There’s a video I saw on TikTok that’s stuck with me for the past few months. It’s called “4 hidden signs you have high-functioning anxiety,” and in it a woman describes a person who is a “high achiever” on the outside but an “overthinker” on the inside, who appears “put-together” and cheerful but “needs reassurance” and is secretly a people-pleaser, who works until they burnout but also over-plans and … also procrastinates?
Are you thinking, “Oh god, that’s totally me”? Of course you are. The qualities she describes are how most people experience life, and the contradictory traits belie the fact that everyone falls somewhere on the spectrum of “confident” to “insecure,” of “overplanner” to “procrastinator.” Often those traits coexist or are in flux, depending on the context.
The other issue here is that “high-functioning anxiety” is not an actual medical diagnosis. But it sounds like it could be one, which is why it’s so tempting to believe. TikTok is full of videos like this, put-a-finger-down challenges that supposedly prove you were raised with a “narcissistic parent,” misleading framing of psychological studies to assert dubious conclusions, and straight-up misinformation (there’s even a psychology professor on TikTok whose whole account exists to debunk the claims that go viral on the app).
Arguably no part of mental health TikTok is as omnipresent or as fraught as ADHD TikTok, where professionals and people with ADHD attempt to share information and experiences about how to cope and what signs to look out for if you think you might have it. ADHD, which is often mischaracterized by stories of parents who just want to drug their children or adults using phony diagnoses to abuse stimulants, has already been heavily stigmatized for decades; the discussions on TikTok typically stem from the response to that stigma, where folks remind each other that their symptoms and shame are okay, and that they’re in fact quite common.
I’ve been diagnosed with and medicated for both ADHD and anxiety, and I sometimes find these videos to be a welcome reminder that I’m not alone in the frustration (and embarrassment!) of “bad brain,” as I affectionately call it. But more often I find them completely exhausting. So much of the experience of TikTok feels like being funneled into increasingly niche categories that, because TikTok’s home feed is literally called the “For You” page, supposedly reflects some referendum on your innermost self.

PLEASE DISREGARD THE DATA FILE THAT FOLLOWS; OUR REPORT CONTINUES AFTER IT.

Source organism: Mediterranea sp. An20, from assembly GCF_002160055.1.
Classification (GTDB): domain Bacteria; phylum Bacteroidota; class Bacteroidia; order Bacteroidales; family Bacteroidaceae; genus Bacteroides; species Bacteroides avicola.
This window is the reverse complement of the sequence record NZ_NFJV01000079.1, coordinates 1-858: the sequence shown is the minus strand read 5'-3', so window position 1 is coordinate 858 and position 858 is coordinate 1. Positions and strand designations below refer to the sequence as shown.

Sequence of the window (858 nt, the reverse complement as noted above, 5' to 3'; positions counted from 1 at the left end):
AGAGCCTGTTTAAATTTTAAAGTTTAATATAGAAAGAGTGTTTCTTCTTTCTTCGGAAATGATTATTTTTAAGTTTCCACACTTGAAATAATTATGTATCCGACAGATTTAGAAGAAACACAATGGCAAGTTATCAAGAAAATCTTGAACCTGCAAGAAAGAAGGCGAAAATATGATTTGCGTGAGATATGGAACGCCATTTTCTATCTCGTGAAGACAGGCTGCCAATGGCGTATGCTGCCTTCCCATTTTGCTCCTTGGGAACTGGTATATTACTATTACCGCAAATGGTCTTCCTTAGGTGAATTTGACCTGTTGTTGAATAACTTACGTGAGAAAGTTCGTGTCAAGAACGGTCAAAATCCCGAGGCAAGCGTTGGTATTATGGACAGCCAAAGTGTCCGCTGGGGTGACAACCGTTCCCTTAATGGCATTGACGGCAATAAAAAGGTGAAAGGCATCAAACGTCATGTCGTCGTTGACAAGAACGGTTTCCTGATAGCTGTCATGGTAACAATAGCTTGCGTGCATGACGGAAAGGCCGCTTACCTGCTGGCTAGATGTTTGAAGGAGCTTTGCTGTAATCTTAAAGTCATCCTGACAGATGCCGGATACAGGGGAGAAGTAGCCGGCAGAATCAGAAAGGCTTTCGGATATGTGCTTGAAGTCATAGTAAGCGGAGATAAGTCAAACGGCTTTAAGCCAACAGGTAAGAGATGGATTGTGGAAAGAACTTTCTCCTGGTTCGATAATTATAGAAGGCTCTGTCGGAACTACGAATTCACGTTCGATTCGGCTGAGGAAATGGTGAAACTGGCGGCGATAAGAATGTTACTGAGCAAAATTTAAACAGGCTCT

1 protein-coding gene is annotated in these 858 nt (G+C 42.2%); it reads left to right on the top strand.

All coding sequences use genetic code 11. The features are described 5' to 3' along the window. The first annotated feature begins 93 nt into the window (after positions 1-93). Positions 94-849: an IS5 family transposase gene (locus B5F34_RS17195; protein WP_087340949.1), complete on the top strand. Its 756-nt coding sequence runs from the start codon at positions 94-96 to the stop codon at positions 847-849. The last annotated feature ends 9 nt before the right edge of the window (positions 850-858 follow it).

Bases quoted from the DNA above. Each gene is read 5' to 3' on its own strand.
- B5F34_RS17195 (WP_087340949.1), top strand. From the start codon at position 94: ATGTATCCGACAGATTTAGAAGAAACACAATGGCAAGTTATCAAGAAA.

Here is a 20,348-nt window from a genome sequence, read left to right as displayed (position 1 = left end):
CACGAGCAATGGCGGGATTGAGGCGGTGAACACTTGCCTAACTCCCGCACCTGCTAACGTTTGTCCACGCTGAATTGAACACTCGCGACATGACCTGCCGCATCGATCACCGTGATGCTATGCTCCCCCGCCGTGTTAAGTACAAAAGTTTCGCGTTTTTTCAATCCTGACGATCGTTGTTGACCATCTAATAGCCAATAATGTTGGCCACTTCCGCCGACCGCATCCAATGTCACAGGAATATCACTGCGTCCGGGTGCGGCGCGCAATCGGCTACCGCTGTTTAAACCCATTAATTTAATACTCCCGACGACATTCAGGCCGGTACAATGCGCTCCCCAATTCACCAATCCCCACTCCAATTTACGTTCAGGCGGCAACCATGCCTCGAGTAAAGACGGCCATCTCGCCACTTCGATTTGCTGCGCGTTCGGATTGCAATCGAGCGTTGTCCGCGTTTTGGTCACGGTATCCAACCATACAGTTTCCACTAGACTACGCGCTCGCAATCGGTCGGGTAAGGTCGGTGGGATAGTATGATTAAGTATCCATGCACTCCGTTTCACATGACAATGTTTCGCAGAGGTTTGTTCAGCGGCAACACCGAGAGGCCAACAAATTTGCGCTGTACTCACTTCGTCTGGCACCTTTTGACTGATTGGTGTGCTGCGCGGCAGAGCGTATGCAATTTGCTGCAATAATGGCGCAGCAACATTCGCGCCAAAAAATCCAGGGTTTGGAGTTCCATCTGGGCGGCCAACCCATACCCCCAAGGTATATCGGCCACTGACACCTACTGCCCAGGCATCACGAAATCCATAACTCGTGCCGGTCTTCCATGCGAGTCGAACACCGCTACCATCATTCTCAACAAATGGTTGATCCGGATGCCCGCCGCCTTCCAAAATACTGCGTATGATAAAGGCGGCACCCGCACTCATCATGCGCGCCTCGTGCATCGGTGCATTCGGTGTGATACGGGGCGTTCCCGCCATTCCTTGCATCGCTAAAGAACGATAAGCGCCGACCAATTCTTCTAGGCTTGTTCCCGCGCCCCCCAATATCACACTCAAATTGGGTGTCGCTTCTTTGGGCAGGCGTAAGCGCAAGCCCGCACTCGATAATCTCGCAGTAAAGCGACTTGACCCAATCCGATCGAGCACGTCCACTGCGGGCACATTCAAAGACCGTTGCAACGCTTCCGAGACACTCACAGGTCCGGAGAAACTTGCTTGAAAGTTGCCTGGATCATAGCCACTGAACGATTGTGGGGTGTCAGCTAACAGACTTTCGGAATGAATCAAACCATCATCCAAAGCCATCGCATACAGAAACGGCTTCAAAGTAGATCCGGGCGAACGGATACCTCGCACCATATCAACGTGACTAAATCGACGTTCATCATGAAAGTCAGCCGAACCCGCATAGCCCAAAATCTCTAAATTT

Isabel Munson wrote a great piece about this, and the problems with it, last week for Real Life magazine. “What you see on TikTok can then make you question who you are, as if the app must know something you don’t,” she writes. This can be a good thing — many are coming to terms with their bisexuality with help from their TikTok algorithm, for example — but it can also reinforce the idea that there is, actually, an endgame here, that if TikTok can show you new parts of yourself that someday, with enough scrolling, a complete picture will emerge.
This isn’t how identity works, though. On TikTok, labels are “configured as a condition to be uncovered rather than articulated or expressed,” Munson writes. “Whereas a therapist might question the usefulness of identifying oneself as permanently aligned with whatever struggle one is experiencing, engagement-driven platforms help frame conditions as points of identity, badges of honor.”
It’s not altogether shocking that an app mostly populated by young people places an enormous focus on self-discovery and splintered identity signifiers; like the high school cafeteria in a teen comedy, subcultures are grouped by table whether everyone fits perfectly or not, and most people are just trying to find a place to sit. It’s also not surprising that so many of TikTok’s favorite labels — ADHD, anxiety, bisexuality, narcissism — tend to populate a spectrum that everyone, regardless of whether they know it or not, falls on somewhere.
And yet, it’s also just sort of fun to pathologize the personality traits of each other and ourselves (see: astrology). A far less potentially harmful version of this phenomenon is explored in Kaitlyn Tiffany’s latest at the Atlantic on Aesthetics Wiki, the website that meticulously categorizes digital aesthetic subcultures like “romantic academia” and “traumacore.” “In adolescence and young adulthood, there’s ‘a strong drive to articulate one’s identity’ … and in the social-media age, a natural and significant way of doing that is through choosing and arranging images,” she writes. If no one enjoyed this stuff, there would be no BuzzFeed quizzes, no fandoms, no such boundary between the idea of a “cat person” and a “dog person.” No one would live in a world where you could overanalyze your crush’s birth chart with your friends, and who would want that?
The problem tends to arise when the personality diagnoses in question are treated like actual medical diagnoses, when in reality what the viewer is most likely suffering from is the general misery of being a person. And the best way to deal with that, perhaps, is not to lament the idea that you might not be extraordinarily unique, but to find relief in the fact that sometimes everyone else feels this way, too. Or at the very least, by taking advice from an actual professional.
A Scranton news station has a hotline where people call in with random comments and then it airs them. Imagine Parks and Recreation, plus Rust Belt accents. It’s so good.